Sunday Life

Public inquiry call for Sellafield cancer risk

18 July 2004

THE risk of cancer to people along the Co Down coast from the Sellafield nuclear plant could be 10 TIMES higher than previously thought, a new report has warned.

The report - published in the New Scientist magazine - claims low-level radioactive pollution from the controversial facility may be "dangerously" high.

The document - compiled by a team of experts - found the risk of cancer from exposure to plutonium could be 10 times higher than is currently accounted for by the International Commission on Radiological Protection (ICRP), which sets international safety limits.

The report was intended for the Government, but was leaked to the leading science magazine.

Sellafield is Britain's only source of plutonium, which can remain dangerous for thousands of years.

Worried South Down MP, Eddie McGrady, who has led a long campaign to have the facility closed, last night called for a public inquiry into the recent revelations.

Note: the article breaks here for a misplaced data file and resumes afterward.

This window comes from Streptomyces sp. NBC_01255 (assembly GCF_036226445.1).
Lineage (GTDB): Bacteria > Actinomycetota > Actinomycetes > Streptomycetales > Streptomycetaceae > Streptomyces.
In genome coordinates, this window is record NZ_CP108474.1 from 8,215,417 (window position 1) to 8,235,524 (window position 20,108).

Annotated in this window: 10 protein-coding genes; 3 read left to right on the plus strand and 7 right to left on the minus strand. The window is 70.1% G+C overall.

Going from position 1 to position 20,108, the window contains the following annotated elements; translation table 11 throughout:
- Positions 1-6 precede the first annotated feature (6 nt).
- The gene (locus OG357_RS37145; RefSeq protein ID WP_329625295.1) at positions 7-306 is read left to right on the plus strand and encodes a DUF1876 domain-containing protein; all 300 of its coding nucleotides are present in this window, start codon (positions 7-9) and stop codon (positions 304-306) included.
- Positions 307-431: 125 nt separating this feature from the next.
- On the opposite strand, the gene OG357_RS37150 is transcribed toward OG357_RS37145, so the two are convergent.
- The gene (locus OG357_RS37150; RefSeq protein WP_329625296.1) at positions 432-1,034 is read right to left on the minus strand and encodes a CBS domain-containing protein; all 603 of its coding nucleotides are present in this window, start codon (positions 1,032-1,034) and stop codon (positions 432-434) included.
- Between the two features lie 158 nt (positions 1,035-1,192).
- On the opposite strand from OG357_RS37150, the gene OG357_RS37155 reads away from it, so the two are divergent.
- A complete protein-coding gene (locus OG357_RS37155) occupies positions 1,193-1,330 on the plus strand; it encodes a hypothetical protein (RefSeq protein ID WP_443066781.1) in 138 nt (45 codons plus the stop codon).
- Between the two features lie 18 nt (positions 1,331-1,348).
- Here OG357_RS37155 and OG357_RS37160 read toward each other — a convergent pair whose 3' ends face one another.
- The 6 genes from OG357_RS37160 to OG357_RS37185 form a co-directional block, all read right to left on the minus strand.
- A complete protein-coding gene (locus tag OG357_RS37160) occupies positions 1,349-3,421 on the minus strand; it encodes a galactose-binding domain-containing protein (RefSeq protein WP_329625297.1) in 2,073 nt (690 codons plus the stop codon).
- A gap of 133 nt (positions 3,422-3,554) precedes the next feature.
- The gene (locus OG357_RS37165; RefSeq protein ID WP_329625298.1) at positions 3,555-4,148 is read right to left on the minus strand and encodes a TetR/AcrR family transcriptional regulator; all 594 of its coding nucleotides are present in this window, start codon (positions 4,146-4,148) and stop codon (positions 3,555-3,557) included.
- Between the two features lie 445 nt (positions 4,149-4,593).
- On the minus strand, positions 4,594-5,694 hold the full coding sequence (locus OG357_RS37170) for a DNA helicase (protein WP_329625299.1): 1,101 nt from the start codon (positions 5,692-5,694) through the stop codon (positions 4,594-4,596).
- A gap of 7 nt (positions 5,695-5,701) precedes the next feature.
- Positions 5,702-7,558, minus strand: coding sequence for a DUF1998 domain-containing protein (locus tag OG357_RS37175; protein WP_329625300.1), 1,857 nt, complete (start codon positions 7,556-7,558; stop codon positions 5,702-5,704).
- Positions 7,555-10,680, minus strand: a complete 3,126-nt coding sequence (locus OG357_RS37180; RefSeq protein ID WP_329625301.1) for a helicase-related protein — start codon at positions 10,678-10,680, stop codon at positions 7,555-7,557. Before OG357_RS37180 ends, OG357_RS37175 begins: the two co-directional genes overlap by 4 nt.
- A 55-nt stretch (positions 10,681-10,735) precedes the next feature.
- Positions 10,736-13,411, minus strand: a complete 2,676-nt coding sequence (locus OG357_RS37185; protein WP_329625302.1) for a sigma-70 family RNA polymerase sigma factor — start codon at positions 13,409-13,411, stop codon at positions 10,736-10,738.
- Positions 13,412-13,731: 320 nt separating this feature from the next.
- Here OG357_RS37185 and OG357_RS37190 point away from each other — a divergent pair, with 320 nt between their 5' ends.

The SDLP man's plea comes after he called for further reductions in discharges in the plant earlier this year.

Mr McGrady also vowed to raise the magazine's claims at Westminster.

Said the MP: "There must be an immediate public inquiry into these latest claims about Sellafield and major public debate about the whole operation of this nuclear plant.

"I am alarmed that this independent report indicates a confirmation of my worst fears about pollution and the effect it could have on people this side of the Irish Sea.

"I can't believe pollution from the plant could have a 10-fold effect in terms of creating cancer and this is something the Government will seriously have to look at.

"The Government has consistently failed to heed my warnings about Sellafield and if these latest revelations prove to be true, they must take responsibility.

"A lot more still needs to be done to ensure that Sellafield is closed down and that the decades of nuclear waste stored there is safely and effectively dealt with."

The South Down MP also called for a start to the run-down of all the processes that take place at the plant.

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